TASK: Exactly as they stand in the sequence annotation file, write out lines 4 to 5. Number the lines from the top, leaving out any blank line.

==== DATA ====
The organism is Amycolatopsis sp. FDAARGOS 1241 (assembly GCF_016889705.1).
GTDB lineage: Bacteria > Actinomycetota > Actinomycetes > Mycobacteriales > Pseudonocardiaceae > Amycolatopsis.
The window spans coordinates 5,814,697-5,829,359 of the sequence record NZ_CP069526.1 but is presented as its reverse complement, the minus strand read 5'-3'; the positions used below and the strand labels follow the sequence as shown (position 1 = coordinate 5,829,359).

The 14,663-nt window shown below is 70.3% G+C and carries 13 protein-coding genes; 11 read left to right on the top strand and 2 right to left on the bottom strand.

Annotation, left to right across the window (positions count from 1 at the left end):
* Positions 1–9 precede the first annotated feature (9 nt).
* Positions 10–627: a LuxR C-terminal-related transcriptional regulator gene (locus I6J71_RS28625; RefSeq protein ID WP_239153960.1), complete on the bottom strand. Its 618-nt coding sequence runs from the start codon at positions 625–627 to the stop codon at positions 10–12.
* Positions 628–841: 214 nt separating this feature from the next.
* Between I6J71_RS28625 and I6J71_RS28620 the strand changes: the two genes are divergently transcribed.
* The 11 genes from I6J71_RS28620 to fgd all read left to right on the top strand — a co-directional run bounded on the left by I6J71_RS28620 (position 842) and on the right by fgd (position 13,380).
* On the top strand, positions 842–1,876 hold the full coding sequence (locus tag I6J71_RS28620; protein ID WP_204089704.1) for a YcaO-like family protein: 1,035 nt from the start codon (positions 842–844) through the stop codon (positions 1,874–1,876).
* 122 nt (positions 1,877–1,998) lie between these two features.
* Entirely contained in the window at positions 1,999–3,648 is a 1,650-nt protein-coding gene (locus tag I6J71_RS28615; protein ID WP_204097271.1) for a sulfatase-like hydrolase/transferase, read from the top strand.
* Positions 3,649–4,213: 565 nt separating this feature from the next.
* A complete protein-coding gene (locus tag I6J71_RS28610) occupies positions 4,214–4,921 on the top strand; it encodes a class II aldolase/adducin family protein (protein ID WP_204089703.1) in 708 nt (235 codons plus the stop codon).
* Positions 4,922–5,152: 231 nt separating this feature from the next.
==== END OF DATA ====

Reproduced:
The 14,663-nt window shown below is 70.3% G+C and carries 13 protein-coding genes; 11 read left to right on the top strand and 2 right to left on the bottom strand.

Annotation, left to right across the window (positions count from 1 at the left end):